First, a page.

Coca-Cola's New Ingredient in Japan Is Kale

Deal to Buy Local Health Food Producer Will Ramp Up Beverage Innovation

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TOKYO ( -- Coca-Cola Co. drinks made from kale -- a nutritious but not very tasty leafy green vegetable -- could soon turn up on store shelves.

Coke has acquired a health-food producer that makes a drink with kale.
Coke has acquired a health-food producer that makes a drink with kale.
Coca-Cola West, the Atlanta-based beverage giant's largest bottler in Japan, said this week it will spend $425.6 million to buy Q'Sai Co., a major Japanese health-food producer whose main product is a green juice called "aojiru" made of kale. Q'sai, a Fukuoka-based company that also produces supplements, soap and cream made of collagen, was put up for sale earlier this year by owners Daiwa Corporate Investment.

Kale juice made by Coke probably won't go on sale in the U.S. any time soon, but Japan has long served as a source of inspiration and innovation for Coca-Cola in areas such as health drinks, a hot trend here.

Coke has developed a broad spectrum of products catering to palates and dietary concerns of Japanese consumers, such as VegitaBeta, which contains a beta-carotene supplement; the Cal King yogurt drink; and Daizu no Susume Jai Law, a grapefruit-flavored soy drink. Coke has even developed a corn soup called Bistrone. The company's best-selling brand in Japan is Georgia Coffee, not Coke, and its Sokenbicha ready-to-drink tea is a category leader in that country.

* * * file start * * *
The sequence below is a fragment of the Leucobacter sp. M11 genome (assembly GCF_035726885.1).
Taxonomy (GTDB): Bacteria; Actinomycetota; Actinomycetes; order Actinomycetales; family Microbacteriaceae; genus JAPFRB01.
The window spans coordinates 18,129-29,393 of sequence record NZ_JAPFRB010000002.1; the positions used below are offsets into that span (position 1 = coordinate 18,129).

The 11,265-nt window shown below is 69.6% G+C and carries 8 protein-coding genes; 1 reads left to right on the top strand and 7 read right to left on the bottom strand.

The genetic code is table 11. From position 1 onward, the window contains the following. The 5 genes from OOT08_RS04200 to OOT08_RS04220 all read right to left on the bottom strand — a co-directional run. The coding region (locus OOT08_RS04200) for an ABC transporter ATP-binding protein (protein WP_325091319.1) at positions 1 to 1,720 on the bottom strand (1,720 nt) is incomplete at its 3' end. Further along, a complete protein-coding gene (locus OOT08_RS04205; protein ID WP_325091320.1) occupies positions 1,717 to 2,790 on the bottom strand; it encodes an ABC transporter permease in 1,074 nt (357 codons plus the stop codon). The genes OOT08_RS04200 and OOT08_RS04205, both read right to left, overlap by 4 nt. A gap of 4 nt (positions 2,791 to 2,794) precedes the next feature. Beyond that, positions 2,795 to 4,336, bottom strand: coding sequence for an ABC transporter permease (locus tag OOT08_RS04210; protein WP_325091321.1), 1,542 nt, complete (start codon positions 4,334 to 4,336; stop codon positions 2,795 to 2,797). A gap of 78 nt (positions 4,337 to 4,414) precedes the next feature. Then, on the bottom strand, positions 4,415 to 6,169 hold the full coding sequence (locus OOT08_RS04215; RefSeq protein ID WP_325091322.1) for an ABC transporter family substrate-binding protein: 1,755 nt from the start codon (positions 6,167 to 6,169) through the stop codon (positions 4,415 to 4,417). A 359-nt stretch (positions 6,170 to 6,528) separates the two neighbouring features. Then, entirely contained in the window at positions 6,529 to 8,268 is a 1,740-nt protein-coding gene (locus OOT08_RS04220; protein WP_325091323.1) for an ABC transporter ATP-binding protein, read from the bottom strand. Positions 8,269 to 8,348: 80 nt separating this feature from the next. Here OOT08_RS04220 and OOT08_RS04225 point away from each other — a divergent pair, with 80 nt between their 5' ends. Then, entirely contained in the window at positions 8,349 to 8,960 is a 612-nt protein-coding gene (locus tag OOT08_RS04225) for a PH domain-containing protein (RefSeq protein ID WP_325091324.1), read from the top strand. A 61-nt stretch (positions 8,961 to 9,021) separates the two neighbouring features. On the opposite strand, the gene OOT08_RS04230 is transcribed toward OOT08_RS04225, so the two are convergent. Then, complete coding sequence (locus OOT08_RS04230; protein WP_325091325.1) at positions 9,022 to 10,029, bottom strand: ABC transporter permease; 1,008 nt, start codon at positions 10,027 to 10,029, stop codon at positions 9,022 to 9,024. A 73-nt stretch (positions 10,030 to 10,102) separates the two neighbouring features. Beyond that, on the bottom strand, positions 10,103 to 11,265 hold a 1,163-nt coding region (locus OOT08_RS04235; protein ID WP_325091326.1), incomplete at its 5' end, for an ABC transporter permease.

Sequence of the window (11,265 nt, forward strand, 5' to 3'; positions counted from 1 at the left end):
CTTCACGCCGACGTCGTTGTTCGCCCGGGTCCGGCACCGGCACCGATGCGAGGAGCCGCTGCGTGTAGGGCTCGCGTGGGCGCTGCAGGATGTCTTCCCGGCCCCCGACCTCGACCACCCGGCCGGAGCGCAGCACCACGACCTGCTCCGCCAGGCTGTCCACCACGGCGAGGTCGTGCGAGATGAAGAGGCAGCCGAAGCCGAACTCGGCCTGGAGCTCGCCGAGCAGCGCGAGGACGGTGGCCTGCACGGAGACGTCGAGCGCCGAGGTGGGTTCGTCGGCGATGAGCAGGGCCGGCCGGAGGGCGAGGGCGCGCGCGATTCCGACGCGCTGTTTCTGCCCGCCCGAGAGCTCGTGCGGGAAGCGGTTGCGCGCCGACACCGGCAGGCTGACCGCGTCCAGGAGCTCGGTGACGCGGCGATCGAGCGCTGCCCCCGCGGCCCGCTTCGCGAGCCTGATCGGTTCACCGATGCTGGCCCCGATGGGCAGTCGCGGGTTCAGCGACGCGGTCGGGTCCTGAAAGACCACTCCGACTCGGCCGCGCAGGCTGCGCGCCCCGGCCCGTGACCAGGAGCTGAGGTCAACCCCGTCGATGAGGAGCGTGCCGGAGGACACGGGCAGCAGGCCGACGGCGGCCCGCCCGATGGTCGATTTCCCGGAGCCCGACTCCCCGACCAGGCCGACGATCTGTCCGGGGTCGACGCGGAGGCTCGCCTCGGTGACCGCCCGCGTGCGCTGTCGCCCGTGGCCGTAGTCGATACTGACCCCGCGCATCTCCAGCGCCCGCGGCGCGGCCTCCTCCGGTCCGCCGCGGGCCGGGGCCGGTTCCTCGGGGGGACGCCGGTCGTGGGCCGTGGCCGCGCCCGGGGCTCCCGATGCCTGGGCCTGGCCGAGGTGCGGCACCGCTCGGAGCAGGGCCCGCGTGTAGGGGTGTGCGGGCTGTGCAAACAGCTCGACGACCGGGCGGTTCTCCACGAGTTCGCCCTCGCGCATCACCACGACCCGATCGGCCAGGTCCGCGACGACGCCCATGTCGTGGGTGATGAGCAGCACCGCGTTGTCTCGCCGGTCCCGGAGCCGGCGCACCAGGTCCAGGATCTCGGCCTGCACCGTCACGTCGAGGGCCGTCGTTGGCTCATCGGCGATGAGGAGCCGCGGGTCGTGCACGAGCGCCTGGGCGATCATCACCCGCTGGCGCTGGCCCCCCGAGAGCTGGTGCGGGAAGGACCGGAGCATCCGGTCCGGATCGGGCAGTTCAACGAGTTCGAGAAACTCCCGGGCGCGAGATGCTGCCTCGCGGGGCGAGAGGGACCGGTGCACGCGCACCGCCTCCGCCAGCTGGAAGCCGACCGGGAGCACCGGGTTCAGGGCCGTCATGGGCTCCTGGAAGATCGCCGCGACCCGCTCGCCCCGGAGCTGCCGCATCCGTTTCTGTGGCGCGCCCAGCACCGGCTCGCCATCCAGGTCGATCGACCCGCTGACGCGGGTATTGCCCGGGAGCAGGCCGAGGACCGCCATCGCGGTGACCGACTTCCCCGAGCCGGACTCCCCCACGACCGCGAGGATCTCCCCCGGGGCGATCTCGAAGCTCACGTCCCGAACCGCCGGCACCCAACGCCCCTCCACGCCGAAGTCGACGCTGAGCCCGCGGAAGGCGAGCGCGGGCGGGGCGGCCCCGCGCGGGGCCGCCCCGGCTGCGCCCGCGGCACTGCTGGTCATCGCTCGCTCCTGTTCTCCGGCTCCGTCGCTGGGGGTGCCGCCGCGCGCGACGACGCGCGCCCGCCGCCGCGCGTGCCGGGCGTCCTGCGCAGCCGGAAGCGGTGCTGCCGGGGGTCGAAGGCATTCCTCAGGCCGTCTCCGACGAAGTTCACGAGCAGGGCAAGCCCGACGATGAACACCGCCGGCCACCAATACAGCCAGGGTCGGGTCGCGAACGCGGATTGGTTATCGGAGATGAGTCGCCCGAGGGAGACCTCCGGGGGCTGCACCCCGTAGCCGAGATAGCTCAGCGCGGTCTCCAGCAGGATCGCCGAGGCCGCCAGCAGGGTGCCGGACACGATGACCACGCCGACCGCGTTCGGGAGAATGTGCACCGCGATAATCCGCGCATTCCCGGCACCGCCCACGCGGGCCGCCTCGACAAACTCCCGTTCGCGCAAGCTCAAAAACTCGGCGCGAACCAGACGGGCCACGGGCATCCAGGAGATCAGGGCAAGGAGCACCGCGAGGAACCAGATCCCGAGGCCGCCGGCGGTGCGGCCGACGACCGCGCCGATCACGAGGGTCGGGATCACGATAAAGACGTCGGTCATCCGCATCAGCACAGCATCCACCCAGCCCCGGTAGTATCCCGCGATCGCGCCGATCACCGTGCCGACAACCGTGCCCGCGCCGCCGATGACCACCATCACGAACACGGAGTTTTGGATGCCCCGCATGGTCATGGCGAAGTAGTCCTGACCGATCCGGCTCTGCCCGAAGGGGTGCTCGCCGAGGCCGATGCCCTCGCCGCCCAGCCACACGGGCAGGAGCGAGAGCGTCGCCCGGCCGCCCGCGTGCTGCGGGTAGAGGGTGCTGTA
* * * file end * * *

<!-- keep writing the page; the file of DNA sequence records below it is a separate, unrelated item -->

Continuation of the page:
New ideas coming out of Japan are not limited to drink flavors. Coca-Cola has introduced vending machines for both hot and cold products that can interact with consumers, cashless payment options and networked vending systems. Three years ago, Coca-Cola launched Patissiolle, a chilled-cup coffee product sold in a type of aluminum packaging that is believed to be a world first.

While Japan is a large market for Coca-Cola, the country's economy hasn't kept pace with its developments in design and innovation. Like many multinationals, Coke is turning toward emerging markets such as China and India, where it also has research and development centers turning out products specially designed for local consumers like Minute Maid Pulpy fruit juice.

Coca-Cola is "constantly evaluating and exploring opportunities to expand and further diversify our beverage portfolio," said Ricardo Fort, the company's VP-marketing in India.

Earlier this month in India, Coca-Cola launched an inexpensive milk-and-mango drink called Maaza Milky Delite, developed in its R&D lab in a Delhi suburb called Gurgaon. Coke is testing the drink -- similar to yogurt-based lassi drinks popular in parts of India -- in Kolkata. A national rollout is expected late this year.

Over the next two months, Coke will introduce Maaza Milky Delite across 3,000 retail outlets in Kolkata, said Vikas Chawla, who runs Coke's bottling operations in India.

Coca-Cola has organized road shows and sampling programs to promote the new brand alongside a TV spot created by Leo Burnett, Delhi, using the tagline "Sharing Not Possible."

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